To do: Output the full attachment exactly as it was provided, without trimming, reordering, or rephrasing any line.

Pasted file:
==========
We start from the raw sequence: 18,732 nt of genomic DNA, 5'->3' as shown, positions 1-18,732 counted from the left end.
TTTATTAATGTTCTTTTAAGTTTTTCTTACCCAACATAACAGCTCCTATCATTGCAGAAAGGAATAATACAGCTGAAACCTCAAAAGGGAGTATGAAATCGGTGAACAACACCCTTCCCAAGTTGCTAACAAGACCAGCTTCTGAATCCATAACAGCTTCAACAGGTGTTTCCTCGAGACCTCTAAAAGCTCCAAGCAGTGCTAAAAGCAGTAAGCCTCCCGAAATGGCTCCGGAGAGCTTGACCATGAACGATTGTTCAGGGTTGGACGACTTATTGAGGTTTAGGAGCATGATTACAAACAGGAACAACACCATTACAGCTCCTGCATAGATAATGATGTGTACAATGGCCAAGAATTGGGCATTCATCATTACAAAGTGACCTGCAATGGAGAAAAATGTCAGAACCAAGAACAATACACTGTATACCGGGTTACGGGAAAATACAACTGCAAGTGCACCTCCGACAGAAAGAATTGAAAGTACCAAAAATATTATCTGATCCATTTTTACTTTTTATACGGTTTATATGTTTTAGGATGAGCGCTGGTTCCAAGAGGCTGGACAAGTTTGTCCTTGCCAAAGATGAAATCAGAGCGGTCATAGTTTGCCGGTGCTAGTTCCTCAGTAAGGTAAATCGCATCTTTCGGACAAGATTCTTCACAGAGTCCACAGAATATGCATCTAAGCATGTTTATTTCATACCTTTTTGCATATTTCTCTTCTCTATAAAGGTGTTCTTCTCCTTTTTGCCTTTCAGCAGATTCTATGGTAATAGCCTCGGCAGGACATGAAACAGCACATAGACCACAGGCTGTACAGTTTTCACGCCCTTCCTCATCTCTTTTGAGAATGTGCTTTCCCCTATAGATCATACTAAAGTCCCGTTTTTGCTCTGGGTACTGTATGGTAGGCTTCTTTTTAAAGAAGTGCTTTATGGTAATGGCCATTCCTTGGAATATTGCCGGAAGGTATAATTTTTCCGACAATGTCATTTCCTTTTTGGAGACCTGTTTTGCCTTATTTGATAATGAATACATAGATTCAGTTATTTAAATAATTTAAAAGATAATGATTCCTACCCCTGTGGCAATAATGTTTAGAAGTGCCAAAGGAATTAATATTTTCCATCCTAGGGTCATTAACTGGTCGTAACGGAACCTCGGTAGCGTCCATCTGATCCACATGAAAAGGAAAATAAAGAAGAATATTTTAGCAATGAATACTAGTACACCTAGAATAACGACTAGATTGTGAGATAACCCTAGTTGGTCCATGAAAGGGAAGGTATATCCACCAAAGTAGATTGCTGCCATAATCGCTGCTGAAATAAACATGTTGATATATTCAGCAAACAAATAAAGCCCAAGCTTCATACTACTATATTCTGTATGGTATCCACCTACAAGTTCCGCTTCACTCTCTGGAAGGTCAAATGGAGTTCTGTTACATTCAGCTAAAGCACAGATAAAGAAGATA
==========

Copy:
We start from the raw sequence: 18,732 nt of genomic DNA, 5'->3' as shown, positions 1-18,732 counted from the left end.
TTTATTAATGTTCTTTTAAGTTTTTCTTACCCAACATAACAGCTCCTATCATTGCAGAAAGGAATAATACAGCTGAAACCTCAAAAGGGAGTATGAAATCGGTGAACAACACCCTTCCCAAGTTGCTAACAAGACCAGCTTCTGAATCCATAACAGCTTCAACAGGTGTTTCCTCGAGACCTCTAAAAGCTCCAAGCAGTGCTAAAAGCAGTAAGCCTCCCGAAATGGCTCCGGAGAGCTTGACCATGAACGATTGTTCAGGGTTGGACGACTTATTGAGGTTTAGGAGCATGATTACAAACAGGAACAACACCATTACAGCTCCTGCATAGATAATGATGTGTACAATGGCCAAGAATTGGGCATTCATCATTACAAAGTGACCTGCAATGGAGAAAAATGTCAGAACCAAGAACAATACACTGTATACCGGGTTACGGGAAAATACAACTGCAAGTGCACCTCCGACAGAAAGAATTGAAAGTACCAAAAATATTATCTGATCCATTTTTACTTTTTATACGGTTTATATGTTTTAGGATGAGCGCTGGTTCCAAGAGGCTGGACAAGTTTGTCCTTGCCAAAGATGAAATCAGAGCGGTCATAGTTTGCCGGTGCTAGTTCCTCAGTAAGGTAAATCGCATCTTTCGGACAAGATTCTTCACAGAGTCCACAGAATATGCATCTAAGCATGTTTATTTCATACCTTTTTGCATATTTCTCTTCTCTATAAAGGTGTTCTTCTCCTTTTTGCCTTTCAGCAGATTCTATGGTAATAGCCTCGGCAGGACATGAAACAGCACATAGACCACAGGCTGTACAGTTTTCACGCCCTTCCTCATCTCTTTTGAGAATGTGCTTTCCCCTATAGATCATACTAAAGTCCCGTTTTTGCTCTGGGTACTGTATGGTAGGCTTCTTTTTAAAGAAGTGCTTTATGGTAATGGCCATTCCTTGGAATATTGCCGGAAGGTATAATTTTTCCGACAATGTCATTTCCTTTTTGGAGACCTGTTTTGCCTTATTTGATAATGAATACATAGATTCAGTTATTTAAATAATTTAAAAGATAATGATTCCTACCCCTGTGGCAATAATGTTTAGAAGTGCCAAAGGAATTAATATTTTCCATCCTAGGGTCATTAACTGGTCGTAACGGAACCTCGGTAGCGTCCATCTGATCCACATGAAAAGGAAAATAAAGAAGAATATTTTAGCAATGAATACTAGTACACCTAGAATAACGACTAGATTGTGAGATAACCCTAGTTGGTCCATGAAAGGGAAGGTATATCCACCAAAGTAGATTGCTGCCATAATCGCTGCTGAAATAAACATGTTGATATATTCAGCAAACAAATAAAGCCCAAGCTTCATACTACTATATTCTGTATGGTATCCACCTACAAGTTCCGCTTCACTCTCTGGAAGGTCAAATGGAGTTCTGTTACATTCAGCTAAAGCACAGATAAAGAAGATA